For Councilmember Rochelle Swanson, the Vanguard column the other day following the council meeting and the 4-1 vote to approve a new MOU for four bargaining units was a reminder of how far things have come since the days of 2010 when the discussions and the tone, in her words, were “contentious.”
“We’re a different council, we’re in a different time,” she said.
Councilmember Swanson said, “If you look at those, not only were they contentious for their point of view, they also got very personal and it very much came down to who had the higher moral ground.”
“That is not the case here,” she said. “This is the case that you have five intelligent caring committed ethical people who simply have a different perspective at this particular point in time on this particular issue.”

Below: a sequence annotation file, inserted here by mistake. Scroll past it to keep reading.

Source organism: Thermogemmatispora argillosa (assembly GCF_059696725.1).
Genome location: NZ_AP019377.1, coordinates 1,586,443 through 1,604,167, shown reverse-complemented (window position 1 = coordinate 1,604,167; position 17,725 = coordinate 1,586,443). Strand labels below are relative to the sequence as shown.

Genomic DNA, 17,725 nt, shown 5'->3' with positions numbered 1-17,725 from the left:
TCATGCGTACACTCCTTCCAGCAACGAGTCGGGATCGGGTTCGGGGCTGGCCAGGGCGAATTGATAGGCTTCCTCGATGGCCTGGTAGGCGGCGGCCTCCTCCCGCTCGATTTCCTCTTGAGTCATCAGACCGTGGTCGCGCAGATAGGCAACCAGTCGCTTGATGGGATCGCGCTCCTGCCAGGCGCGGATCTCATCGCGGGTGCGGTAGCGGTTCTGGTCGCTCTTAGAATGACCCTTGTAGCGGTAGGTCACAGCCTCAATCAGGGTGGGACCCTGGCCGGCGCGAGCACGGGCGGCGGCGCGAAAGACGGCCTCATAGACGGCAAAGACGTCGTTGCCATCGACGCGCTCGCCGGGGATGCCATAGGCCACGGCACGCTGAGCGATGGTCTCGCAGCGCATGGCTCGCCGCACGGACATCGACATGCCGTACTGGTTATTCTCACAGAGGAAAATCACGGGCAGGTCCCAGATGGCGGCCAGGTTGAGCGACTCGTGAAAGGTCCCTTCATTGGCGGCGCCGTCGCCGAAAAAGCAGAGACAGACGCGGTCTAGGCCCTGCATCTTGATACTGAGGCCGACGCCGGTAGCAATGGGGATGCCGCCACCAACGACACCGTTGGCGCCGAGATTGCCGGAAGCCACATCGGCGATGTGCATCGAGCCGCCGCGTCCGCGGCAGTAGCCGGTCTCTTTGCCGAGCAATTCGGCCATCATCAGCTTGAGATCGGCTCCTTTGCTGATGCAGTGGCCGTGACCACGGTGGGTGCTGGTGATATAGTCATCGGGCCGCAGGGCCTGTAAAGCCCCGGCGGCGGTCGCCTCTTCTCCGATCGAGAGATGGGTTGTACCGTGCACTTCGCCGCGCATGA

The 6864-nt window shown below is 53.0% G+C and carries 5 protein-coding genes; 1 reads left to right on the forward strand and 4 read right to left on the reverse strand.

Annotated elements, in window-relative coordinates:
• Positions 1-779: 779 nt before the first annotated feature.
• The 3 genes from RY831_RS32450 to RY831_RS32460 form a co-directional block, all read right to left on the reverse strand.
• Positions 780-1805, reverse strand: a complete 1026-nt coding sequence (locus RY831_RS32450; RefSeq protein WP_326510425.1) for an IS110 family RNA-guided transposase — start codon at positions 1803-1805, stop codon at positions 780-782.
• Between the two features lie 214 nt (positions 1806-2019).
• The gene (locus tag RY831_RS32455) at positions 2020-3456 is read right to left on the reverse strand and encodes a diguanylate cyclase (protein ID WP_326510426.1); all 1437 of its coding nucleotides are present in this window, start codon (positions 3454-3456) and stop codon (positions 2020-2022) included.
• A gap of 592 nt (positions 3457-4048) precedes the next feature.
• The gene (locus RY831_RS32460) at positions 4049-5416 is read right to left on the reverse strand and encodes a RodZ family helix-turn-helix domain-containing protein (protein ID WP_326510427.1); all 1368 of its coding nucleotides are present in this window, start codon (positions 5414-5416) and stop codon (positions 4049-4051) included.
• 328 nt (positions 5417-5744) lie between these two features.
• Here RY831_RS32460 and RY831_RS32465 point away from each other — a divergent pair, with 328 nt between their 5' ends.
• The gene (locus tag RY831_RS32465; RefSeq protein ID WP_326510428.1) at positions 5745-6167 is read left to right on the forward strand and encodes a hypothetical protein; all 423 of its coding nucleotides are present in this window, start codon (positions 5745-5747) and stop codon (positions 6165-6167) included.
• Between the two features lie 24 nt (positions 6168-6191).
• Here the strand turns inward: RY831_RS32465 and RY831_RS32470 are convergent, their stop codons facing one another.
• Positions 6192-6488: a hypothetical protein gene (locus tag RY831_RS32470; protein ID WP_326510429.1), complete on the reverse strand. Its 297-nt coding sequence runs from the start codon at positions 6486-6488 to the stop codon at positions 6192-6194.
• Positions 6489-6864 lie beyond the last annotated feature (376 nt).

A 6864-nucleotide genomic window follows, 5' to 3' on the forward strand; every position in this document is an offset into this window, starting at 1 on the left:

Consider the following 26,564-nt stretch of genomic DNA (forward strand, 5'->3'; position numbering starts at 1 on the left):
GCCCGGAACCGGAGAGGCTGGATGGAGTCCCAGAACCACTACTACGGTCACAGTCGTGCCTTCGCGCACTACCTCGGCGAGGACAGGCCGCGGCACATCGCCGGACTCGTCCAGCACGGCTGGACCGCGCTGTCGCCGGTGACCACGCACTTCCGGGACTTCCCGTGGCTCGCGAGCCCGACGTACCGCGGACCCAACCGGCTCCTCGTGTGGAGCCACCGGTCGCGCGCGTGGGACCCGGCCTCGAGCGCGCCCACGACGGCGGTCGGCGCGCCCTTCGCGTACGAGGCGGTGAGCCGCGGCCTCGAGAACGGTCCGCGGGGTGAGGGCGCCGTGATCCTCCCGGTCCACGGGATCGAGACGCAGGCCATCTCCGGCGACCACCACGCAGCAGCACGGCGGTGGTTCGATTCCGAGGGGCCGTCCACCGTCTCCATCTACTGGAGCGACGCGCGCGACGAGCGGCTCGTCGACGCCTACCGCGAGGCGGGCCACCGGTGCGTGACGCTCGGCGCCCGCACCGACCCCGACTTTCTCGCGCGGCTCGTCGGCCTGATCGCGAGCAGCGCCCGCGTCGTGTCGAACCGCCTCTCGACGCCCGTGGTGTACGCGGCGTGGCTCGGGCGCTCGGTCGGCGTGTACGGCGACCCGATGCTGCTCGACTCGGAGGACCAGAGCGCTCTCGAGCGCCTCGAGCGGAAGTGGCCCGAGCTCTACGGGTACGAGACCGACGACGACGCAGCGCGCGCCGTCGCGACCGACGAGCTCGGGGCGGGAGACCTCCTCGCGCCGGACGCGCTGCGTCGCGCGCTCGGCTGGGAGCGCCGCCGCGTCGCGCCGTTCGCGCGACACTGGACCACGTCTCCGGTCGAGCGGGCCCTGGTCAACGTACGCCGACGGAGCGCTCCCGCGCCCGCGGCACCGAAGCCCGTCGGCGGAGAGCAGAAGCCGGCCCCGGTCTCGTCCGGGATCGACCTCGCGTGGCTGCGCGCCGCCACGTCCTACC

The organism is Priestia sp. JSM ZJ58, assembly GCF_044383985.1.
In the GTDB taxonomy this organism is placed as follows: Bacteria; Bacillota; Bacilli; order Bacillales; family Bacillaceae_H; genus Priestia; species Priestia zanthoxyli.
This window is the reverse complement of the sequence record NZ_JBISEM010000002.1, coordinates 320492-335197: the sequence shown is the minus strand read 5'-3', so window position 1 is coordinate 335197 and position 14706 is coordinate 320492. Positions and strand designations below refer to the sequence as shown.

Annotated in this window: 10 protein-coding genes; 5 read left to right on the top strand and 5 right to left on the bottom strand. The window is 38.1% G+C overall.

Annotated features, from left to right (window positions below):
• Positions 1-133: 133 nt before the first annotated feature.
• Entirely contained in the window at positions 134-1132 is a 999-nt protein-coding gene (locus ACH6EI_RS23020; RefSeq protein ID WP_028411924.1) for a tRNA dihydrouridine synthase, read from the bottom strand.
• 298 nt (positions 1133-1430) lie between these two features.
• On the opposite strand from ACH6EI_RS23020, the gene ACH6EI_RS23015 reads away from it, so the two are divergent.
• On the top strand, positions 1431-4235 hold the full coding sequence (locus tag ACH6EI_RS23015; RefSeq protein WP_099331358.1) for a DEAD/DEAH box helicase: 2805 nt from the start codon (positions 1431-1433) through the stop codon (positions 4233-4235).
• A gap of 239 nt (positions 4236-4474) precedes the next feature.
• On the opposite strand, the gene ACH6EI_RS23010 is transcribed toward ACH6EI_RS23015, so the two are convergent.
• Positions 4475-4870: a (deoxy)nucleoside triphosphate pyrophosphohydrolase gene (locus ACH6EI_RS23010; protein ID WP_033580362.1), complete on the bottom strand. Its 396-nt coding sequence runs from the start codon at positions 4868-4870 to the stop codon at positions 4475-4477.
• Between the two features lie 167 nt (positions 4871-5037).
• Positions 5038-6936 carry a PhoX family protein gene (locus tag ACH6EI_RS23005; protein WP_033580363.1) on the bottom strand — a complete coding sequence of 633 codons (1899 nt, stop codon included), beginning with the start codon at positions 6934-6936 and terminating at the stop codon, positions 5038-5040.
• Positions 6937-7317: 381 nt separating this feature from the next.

Councilmember Swanson noted that four members have gone through varying levels of making cuts to city services and employee compensation. Speaking for herself, she said, in both 2010 and 2014 when she ran for election, she made it very clear, “I refused to only balance the budget on the backs of our employees.”
She said at that time, she was committed to the fact that “this is not the way it will always have to be.”
“This group of employees has given – and they gave and they gave,” she explained. “Cutting compensation, cutting positions was only a portion of what we need to do to get back on track.”
There are two issues involving the decision on Tuesday however – one is the decision on the three percent COLA (Cost-of-Living Adjustment), but the other was the decision not to pull the item off consent. The Vanguard’s perspective is that this is an important issue and a change of direction, and it should have had public discussion and explanation by the council.